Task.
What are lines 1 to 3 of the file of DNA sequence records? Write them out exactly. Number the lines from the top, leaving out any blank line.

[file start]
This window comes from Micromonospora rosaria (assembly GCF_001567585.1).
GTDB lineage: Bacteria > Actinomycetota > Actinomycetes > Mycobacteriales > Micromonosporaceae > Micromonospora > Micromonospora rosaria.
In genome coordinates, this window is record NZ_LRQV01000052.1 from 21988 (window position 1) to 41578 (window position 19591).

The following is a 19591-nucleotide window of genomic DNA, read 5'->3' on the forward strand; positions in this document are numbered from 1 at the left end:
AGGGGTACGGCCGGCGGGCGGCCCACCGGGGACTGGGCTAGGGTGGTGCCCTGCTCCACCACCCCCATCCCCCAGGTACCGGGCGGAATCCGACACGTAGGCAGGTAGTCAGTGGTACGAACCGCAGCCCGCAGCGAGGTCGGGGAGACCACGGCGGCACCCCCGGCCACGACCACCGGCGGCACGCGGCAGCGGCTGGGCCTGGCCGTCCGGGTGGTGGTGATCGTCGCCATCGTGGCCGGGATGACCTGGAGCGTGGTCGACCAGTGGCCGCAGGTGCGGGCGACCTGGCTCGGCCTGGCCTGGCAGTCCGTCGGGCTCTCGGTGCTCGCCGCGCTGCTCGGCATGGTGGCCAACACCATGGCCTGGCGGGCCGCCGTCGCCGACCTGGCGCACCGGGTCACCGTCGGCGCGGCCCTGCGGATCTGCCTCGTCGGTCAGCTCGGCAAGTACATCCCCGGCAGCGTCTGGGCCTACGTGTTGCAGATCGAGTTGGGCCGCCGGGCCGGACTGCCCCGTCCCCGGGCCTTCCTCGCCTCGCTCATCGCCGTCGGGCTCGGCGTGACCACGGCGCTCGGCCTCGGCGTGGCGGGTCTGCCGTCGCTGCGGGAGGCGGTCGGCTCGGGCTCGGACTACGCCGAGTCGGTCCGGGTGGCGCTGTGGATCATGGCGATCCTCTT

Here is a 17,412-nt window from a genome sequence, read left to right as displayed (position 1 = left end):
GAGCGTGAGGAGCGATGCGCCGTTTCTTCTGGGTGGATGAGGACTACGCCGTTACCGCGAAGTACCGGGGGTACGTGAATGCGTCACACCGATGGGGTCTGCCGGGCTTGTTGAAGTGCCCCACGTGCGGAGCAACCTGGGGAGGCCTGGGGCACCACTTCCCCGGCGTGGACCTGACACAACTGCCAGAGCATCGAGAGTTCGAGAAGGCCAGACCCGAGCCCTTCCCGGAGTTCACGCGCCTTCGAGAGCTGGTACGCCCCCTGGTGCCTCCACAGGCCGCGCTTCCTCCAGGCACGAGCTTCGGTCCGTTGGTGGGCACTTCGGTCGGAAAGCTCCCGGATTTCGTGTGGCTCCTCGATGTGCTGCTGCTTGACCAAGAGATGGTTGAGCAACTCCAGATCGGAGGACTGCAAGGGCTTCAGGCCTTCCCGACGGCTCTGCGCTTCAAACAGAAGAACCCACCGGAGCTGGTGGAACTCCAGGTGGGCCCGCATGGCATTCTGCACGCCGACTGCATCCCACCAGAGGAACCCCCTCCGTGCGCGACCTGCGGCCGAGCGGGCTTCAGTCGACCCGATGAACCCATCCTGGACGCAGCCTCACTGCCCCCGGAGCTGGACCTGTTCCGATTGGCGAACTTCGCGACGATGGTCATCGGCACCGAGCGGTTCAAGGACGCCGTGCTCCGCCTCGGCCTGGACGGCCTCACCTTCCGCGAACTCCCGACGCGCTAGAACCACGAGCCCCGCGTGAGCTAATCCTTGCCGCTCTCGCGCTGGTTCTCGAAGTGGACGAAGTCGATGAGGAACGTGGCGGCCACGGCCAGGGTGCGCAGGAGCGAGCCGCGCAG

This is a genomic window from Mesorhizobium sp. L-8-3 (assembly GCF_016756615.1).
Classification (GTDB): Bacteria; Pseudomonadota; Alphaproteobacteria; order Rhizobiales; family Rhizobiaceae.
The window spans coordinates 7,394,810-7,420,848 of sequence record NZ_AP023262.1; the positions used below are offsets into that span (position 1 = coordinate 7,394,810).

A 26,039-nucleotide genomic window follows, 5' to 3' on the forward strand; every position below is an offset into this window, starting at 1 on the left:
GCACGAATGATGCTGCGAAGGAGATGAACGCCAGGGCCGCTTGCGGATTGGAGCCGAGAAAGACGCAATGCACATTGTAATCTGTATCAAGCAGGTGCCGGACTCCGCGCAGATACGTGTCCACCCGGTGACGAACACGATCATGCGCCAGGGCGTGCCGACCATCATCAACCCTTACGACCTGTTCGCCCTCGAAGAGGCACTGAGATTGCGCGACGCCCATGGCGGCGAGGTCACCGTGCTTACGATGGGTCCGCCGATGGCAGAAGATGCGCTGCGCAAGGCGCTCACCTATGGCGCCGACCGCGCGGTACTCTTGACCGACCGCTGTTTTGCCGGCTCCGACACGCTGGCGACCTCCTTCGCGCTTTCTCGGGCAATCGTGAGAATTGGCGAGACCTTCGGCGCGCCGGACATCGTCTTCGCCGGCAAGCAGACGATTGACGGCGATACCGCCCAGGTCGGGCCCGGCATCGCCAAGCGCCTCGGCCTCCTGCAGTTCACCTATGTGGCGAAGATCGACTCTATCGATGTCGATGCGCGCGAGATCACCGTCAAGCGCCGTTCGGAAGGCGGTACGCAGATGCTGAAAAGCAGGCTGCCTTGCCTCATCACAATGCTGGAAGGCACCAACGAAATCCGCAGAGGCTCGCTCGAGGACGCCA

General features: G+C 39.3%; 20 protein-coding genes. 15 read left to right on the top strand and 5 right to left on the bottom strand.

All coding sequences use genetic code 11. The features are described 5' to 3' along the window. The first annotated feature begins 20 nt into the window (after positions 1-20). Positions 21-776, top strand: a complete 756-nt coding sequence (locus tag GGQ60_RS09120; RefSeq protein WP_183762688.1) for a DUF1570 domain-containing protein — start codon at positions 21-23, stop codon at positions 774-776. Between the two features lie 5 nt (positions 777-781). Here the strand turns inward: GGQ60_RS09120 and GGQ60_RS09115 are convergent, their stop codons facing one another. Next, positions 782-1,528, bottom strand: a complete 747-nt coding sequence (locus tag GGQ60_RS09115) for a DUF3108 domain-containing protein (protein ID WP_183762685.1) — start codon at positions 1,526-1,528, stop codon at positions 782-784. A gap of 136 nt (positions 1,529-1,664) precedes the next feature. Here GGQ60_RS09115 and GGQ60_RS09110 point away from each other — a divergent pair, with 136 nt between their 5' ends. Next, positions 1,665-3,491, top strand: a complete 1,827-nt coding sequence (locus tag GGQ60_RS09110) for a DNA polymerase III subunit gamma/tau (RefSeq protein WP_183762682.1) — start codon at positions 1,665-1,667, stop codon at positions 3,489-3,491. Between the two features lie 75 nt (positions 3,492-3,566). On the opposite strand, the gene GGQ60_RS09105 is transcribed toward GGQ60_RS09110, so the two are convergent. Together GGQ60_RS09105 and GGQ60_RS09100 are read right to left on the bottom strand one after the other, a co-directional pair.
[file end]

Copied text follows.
This window comes from Micromonospora rosaria (assembly GCF_001567585.1).
GTDB lineage: Bacteria > Actinomycetota > Actinomycetes > Mycobacteriales > Micromonosporaceae > Micromonospora > Micromonospora rosaria.
In genome coordinates, this window is record NZ_LRQV01000052.1 from 21988 (window position 1) to 41578 (window position 19591).